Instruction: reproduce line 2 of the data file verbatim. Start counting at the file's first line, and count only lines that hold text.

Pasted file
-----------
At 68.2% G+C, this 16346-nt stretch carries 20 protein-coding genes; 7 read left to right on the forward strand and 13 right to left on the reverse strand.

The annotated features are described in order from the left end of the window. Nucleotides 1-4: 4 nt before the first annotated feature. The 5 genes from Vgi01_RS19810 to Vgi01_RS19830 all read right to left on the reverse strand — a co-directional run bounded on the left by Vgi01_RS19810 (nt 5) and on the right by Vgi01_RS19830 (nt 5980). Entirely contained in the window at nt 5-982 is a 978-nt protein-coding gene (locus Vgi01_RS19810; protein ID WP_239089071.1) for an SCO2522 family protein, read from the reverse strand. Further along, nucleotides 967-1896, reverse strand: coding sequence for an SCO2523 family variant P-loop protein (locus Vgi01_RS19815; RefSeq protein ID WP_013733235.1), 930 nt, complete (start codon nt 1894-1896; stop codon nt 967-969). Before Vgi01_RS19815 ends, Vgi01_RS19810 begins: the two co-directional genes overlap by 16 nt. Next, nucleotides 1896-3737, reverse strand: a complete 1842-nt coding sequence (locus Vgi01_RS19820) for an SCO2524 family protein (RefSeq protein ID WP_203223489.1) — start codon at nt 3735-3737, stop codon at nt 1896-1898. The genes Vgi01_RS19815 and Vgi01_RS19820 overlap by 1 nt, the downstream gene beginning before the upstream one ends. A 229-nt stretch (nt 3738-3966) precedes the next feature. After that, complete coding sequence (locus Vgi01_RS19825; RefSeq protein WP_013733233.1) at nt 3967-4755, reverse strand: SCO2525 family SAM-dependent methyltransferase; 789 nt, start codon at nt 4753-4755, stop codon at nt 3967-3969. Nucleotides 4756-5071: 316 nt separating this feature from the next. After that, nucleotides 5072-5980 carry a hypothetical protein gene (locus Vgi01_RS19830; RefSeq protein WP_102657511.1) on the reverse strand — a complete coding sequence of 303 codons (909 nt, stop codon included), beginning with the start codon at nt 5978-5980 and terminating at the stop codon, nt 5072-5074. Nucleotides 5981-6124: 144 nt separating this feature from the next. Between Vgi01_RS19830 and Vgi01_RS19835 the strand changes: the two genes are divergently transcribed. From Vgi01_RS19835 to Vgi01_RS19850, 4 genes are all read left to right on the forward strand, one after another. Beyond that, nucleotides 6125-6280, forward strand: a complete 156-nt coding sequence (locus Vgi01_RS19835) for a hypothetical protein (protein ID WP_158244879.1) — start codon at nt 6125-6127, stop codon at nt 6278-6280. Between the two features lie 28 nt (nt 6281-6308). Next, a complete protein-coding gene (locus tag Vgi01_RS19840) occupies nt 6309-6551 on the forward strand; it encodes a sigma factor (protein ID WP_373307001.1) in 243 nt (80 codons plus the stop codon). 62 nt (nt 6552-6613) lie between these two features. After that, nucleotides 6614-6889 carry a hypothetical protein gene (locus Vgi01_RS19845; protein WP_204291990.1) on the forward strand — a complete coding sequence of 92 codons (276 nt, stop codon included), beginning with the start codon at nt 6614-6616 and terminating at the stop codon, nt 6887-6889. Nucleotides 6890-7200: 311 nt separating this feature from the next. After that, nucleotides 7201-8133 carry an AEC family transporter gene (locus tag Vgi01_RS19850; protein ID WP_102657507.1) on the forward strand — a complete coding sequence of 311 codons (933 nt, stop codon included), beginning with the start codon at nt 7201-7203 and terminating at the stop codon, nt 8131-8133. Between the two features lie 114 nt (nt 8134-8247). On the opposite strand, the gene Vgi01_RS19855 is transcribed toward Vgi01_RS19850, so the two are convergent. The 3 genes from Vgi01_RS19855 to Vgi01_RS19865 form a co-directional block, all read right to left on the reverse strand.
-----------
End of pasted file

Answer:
The annotated features are described in order from the left end of the window. Nucleotides 1-4: 4 nt before the first annotated feature. The 5 genes from Vgi01_RS19810 to Vgi01_RS19830 all read right to left on the reverse strand — a co-directional run bounded on the left by Vgi01_RS19810 (nt 5) and on the right by Vgi01_RS19830 (nt 5980). Entirely contained in the window at nt 5-982 is a 978-nt protein-coding gene (locus Vgi01_RS19810; protein ID WP_239089071.1) for an SCO2522 family protein, read from the reverse strand. Further along, nucleotides 967-1896, reverse strand: coding sequence for an SCO2523 family variant P-loop protein (locus Vgi01_RS19815; RefSeq protein ID WP_013733235.1), 930 nt, complete (start codon nt 1894-1896; stop codon nt 967-969). Before Vgi01_RS19815 ends, Vgi01_RS19810 begins: the two co-directional genes overlap by 16 nt. Next, nucleotides 1896-3737, reverse strand: a complete 1842-nt coding sequence (locus Vgi01_RS19820) for an SCO2524 family protein (RefSeq protein ID WP_203223489.1) — start codon at nt 3735-3737, stop codon at nt 1896-1898. The genes Vgi01_RS19815 and Vgi01_RS19820 overlap by 1 nt, the downstream gene beginning before the upstream one ends. A 229-nt stretch (nt 3738-3966) precedes the next feature. After that, complete coding sequence (locus Vgi01_RS19825; RefSeq protein WP_013733233.1) at nt 3967-4755, reverse strand: SCO2525 family SAM-dependent methyltransferase; 789 nt, start codon at nt 4753-4755, stop codon at nt 3967-3969. Nucleotides 4756-5071: 316 nt separating this feature from the next. After that, nucleotides 5072-5980 carry a hypothetical protein gene (locus Vgi01_RS19830; RefSeq protein WP_102657511.1) on the reverse strand — a complete coding sequence of 303 codons (909 nt, stop codon included), beginning with the start codon at nt 5978-5980 and terminating at the stop codon, nt 5072-5074. Nucleotides 5981-6124: 144 nt separating this feature from the next. Between Vgi01_RS19830 and Vgi01_RS19835 the strand changes: the two genes are divergently transcribed. From Vgi01_RS19835 to Vgi01_RS19850, 4 genes are all read left to right on the forward strand, one after another. Beyond that, nucleotides 6125-6280, forward strand: a complete 156-nt coding sequence (locus Vgi01_RS19835) for a hypothetical protein (protein ID WP_158244879.1) — start codon at nt 6125-6127, stop codon at nt 6278-6280. Between the two features lie 28 nt (nt 6281-6308). Next, a complete protein-coding gene (locus tag Vgi01_RS19840) occupies nt 6309-6551 on the forward strand; it encodes a sigma factor (protein ID WP_373307001.1) in 243 nt (80 codons plus the stop codon). 62 nt (nt 6552-6613) lie between these two features. After that, nucleotides 6614-6889 carry a hypothetical protein gene (locus Vgi01_RS19845; protein WP_204291990.1) on the forward strand — a complete coding sequence of 92 codons (276 nt, stop codon included), beginning with the start codon at nt 6614-6616 and terminating at the stop codon, nt 6887-6889. Nucleotides 6890-7200: 311 nt separating this feature from the next. After that, nucleotides 7201-8133 carry an AEC family transporter gene (locus tag Vgi01_RS19850; protein ID WP_102657507.1) on the forward strand — a complete coding sequence of 311 codons (933 nt, stop codon included), beginning with the start codon at nt 7201-7203 and terminating at the stop codon, nt 8131-8133. Between the two features lie 114 nt (nt 8134-8247). On the opposite strand, the gene Vgi01_RS19855 is transcribed toward Vgi01_RS19850, so the two are convergent. The 3 genes from Vgi01_RS19855 to Vgi01_RS19865 form a co-directional block, all read right to left on the reverse strand.